A transgender man has filed a discrimination complaint with the Equal Employment Opportunity Commission, affirming that his job offer with the New Orleans Police Department (NOPD) was reversed due to his gender identity.  

Britton Hamilton, who is Black, said the department made an unexpected change and rescinded the offer after he had already been hired, WDSU News reported. He filed his complaint against the city and the department. 

“I thought when I got my letter that was it, I was over the conditions threshold,” Hamilton told the news station. 

The NOPD, however, has stated otherwise. It said the decision was on the grounds of psychological and behavioral principles based on an assessment and that Hamilton’s gender had nothing to do with the reversal, according to MSN.    

“The decision not to move forward with the applicant in question did not involve any discrimination against the individual as a member of a protected group," a statement from the department said.  

Hamilton received the news on Jan. 26 via email, the NY Daily News reported

“I was caught off guard when I saw that because I’ve been transitioning for over six years. My name is changed, my gender is changed,” Hamilton told WDSU News.

A month prior, he was cleared for hire on Dec. 14 after surpassing the requirements of his civil service exam and physical agility test in July 2020. According to the Daily News, Hamilton had also passed his subsequent background check and interview.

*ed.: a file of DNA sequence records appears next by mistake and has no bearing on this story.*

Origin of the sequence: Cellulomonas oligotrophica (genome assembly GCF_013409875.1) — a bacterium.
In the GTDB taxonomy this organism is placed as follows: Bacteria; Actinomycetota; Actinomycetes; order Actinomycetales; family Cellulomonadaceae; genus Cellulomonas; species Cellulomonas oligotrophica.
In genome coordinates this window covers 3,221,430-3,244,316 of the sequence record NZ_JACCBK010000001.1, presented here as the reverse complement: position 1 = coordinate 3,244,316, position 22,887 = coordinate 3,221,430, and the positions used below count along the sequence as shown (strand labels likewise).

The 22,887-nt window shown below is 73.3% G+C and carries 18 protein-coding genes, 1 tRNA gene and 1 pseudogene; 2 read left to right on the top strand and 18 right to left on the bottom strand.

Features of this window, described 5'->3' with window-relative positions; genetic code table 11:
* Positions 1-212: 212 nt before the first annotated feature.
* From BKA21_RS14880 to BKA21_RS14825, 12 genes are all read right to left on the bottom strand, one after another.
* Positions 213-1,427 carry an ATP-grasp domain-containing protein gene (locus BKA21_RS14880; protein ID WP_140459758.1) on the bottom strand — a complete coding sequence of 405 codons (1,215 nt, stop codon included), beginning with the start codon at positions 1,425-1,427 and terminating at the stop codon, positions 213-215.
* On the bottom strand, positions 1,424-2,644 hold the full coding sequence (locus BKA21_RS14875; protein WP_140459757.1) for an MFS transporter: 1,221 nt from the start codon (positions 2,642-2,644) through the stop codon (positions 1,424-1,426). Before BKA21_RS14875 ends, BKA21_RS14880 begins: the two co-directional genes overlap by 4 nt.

The 33-year-old was then asked to supply additional employment information once given the conditional job offer. Hamilton had to provide the department documents outlining his honorable discharge from the military 12 years prior even though he was only asked for documents outlining up to 10 years when he had initially applied for the job.  

Things then began to turn south after the department continued to ask for more personal information, including Hamilton’s medical history. After being denied the job offer, his doctor submitted a letter, approving of Hamilton’s mental state. He said he had not seen “any evidence of emotional or behavioral instability.”  

Hamilton's lawyer, Chelsea Cusimano, said she’s representing Hamilton because, like him, she believes his offer was rejected because of his gender. 

"I'm out to make sure that all employers know that transgender people will be treated the same — they will be hired the same and treated the same and will not be targeted based on that decision," Cusimano said.

Hamilton grew up a female but began transitioning in 2015 and legally became a man in 2016. He changed his name from Brittany to Britton. He’s been married to his wife Mallory since 2018.

He said he always had big dreams to one day become a police officer and that New Orleans being LGBTQ+ friendly would be the best place to turn that goal into reality.  

"I want to serve the community and, especially people of color, who may now view police officers badly," Hamilton said.

Fighting for the chance to tell his side of the story, Hamilton still argues that what was done to him by the department was not fair.  

“Just to be denied because of my gender was very heartbreaking,” Hamilton said. “My being trans doesn’t affect my capabilities to serve my community.”